But there's one thing Alice is convinced of ... tournament managers do nothing but scare the gals away by trying to give them too much – like scheduling events exclusively for women on a tournament program.
"I don't mean events where they have special women's prizes. They're all right. I'm talking about events like the one they had at Washington, D. C., last year when they put all the women up on the line at the same time in a special match. The men stood around behind the line and had a great time looking at the girls' legs and making them all feel mighty uncomfortable," protests Alice, who really shouldn't feel uncomfortable about her own pins. "The girls don't want any special treatment that makes them conspicuous. I'd say that outside of providing a few women's prizes, tournament managers should treat us just like any other shooter."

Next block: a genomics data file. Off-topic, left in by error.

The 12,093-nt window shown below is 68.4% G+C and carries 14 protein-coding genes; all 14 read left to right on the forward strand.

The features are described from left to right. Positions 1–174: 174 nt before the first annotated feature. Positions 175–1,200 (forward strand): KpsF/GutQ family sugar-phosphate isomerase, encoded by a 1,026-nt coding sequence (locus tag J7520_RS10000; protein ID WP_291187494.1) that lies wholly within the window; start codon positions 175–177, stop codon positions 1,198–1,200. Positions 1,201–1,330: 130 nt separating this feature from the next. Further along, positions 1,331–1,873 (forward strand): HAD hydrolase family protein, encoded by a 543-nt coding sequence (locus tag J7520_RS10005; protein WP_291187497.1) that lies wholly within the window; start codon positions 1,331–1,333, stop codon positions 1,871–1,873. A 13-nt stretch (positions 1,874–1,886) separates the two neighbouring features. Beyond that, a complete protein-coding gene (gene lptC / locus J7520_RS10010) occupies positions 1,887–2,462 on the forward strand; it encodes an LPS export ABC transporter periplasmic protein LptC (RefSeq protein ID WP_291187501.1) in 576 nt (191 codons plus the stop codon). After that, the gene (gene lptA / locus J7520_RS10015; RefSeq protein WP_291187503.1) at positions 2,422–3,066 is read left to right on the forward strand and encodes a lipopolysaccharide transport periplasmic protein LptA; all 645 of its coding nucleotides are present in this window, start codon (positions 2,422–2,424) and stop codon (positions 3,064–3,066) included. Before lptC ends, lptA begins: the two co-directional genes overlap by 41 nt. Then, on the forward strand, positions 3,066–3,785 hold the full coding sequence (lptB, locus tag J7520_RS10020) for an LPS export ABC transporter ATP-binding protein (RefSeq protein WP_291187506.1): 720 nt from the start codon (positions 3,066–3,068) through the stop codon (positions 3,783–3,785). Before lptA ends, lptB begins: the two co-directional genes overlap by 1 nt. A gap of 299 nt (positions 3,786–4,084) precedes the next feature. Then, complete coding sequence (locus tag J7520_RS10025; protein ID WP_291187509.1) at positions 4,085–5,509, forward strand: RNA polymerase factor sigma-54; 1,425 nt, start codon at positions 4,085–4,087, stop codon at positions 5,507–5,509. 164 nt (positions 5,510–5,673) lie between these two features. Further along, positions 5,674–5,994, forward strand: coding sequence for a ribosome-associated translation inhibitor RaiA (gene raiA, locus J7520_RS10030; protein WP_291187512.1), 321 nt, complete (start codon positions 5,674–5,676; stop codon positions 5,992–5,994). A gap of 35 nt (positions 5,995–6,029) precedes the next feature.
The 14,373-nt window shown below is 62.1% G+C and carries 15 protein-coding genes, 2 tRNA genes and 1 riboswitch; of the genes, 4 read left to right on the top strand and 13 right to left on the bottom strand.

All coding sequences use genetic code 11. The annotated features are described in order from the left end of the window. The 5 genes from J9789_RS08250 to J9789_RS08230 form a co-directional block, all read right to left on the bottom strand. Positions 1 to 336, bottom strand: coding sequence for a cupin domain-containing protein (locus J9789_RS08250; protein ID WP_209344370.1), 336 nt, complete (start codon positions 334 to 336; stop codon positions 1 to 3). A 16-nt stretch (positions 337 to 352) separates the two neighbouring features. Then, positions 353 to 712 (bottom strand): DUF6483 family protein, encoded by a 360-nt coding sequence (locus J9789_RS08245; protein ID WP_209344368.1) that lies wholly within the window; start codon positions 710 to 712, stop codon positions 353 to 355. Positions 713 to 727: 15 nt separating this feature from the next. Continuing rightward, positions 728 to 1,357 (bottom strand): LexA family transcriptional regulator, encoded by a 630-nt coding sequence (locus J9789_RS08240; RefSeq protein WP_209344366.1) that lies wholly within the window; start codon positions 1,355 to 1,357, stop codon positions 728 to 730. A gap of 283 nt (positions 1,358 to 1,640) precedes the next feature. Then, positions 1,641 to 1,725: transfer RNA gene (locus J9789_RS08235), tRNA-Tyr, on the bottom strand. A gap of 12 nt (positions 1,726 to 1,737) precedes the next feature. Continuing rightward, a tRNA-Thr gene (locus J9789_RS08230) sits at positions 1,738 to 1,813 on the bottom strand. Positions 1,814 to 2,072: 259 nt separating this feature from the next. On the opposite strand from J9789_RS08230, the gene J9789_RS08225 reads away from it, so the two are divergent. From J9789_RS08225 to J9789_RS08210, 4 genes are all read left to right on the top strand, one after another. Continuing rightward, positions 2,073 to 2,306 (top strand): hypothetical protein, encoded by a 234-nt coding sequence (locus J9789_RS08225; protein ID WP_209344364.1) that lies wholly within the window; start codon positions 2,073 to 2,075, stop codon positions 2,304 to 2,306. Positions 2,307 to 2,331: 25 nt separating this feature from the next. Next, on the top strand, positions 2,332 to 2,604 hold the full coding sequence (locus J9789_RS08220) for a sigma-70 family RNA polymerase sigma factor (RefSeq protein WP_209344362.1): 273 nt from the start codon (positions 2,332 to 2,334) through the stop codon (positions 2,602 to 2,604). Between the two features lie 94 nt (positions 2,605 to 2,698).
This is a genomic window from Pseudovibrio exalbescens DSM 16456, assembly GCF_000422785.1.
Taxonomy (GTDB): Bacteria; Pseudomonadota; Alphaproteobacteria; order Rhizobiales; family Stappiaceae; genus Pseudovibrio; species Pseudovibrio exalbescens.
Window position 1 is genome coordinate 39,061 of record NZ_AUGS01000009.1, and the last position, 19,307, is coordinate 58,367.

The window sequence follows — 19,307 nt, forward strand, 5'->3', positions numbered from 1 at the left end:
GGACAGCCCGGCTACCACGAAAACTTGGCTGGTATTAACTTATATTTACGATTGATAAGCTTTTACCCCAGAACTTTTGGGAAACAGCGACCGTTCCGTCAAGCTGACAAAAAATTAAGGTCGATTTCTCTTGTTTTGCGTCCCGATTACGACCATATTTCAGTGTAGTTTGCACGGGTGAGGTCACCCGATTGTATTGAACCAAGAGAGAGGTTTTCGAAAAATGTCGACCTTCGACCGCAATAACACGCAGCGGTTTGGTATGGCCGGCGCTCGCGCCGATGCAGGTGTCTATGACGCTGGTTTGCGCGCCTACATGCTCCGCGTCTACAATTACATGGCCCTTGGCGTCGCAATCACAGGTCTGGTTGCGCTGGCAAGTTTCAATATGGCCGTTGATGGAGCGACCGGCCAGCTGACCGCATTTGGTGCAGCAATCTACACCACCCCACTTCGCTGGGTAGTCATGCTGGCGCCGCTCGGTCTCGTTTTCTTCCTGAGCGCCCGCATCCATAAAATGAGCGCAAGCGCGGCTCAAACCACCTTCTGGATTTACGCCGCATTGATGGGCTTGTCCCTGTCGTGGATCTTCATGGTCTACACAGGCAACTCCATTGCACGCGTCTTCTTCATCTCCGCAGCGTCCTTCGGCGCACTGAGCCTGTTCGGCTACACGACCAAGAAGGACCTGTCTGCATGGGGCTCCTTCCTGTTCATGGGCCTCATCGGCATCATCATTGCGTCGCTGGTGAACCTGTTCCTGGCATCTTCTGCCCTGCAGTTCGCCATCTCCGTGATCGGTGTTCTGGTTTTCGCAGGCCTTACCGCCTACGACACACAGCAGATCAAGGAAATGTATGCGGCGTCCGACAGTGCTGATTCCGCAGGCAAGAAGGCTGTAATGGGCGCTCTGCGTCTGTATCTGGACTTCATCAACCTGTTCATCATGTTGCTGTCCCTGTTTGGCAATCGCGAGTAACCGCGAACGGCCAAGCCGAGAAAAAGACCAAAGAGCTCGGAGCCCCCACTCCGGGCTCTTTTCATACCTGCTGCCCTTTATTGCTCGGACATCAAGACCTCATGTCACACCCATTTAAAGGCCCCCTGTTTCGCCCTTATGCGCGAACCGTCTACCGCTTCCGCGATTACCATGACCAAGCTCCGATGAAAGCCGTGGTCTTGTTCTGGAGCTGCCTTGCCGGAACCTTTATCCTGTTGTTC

Alice actually got into the shooting game to keep from becoming a week-end widow, but it was only after her husband gave up the small-bore game and took to the handguns. Rifle shooting, she says, didn't exactly appeal to her because of the equipment involved.
"We had been married a couple of years and George was doing all the serious shooting for the Matthews family, and then he began to concentrate on the pistol. I went to the club with him once in a while in the evenings but I told him I wouldn't get into the game seriously until I had a gun of my own," Alice recalls. "Well, one night he came in, dropped a package beside me on the bed and told me to go to it. In it was my first gun . . . a .22 Woodsman, standard barrel. So, I became a pistol shooter."